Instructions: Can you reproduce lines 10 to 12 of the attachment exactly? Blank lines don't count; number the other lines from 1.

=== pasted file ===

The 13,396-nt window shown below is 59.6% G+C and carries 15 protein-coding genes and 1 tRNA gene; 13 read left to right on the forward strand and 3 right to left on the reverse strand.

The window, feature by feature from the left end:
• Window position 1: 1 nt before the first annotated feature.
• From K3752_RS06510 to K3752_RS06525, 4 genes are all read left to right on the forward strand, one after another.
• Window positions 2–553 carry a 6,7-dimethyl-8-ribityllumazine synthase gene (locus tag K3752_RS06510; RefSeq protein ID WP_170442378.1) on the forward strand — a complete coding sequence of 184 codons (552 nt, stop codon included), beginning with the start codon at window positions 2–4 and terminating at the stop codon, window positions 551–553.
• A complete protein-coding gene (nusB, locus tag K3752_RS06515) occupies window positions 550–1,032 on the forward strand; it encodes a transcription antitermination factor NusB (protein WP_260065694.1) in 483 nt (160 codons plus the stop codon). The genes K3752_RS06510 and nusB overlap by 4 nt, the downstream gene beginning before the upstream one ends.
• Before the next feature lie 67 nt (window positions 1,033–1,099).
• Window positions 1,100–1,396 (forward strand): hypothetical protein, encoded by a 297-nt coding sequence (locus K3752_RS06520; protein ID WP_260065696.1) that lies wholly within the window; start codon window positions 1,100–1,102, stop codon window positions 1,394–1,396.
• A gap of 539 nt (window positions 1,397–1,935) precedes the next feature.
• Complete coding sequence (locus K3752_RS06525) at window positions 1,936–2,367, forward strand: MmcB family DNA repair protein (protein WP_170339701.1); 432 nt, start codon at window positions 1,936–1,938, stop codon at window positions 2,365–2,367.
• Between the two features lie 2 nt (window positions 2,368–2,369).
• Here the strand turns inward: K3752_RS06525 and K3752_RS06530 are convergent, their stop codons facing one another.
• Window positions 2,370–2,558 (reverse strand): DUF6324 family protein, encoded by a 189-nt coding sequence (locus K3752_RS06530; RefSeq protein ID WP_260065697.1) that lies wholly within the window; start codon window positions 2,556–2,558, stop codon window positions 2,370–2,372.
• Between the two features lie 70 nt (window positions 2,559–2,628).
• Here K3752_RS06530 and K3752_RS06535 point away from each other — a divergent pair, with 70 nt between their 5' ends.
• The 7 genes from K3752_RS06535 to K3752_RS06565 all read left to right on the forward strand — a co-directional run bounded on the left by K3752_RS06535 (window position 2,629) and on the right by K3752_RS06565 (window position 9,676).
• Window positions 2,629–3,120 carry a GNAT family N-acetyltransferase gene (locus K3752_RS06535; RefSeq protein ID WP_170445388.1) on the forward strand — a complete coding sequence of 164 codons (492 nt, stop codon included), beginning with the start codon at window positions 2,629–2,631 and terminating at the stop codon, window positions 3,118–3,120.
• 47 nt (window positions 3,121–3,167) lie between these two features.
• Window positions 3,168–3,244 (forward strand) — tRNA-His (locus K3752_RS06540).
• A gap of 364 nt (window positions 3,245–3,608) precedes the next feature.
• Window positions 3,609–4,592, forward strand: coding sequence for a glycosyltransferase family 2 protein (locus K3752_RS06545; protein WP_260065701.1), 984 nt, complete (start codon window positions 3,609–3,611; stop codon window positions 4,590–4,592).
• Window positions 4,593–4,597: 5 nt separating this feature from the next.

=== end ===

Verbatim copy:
• Complete coding sequence (locus K3752_RS06525) at window positions 1,936–2,367, forward strand: MmcB family DNA repair protein (protein WP_170339701.1); 432 nt, start codon at window positions 1,936–1,938, stop codon at window positions 2,365–2,367.
• Between the two features lie 2 nt (window positions 2,368–2,369).
• Here the strand turns inward: K3752_RS06525 and K3752_RS06530 are convergent, their stop codons facing one another.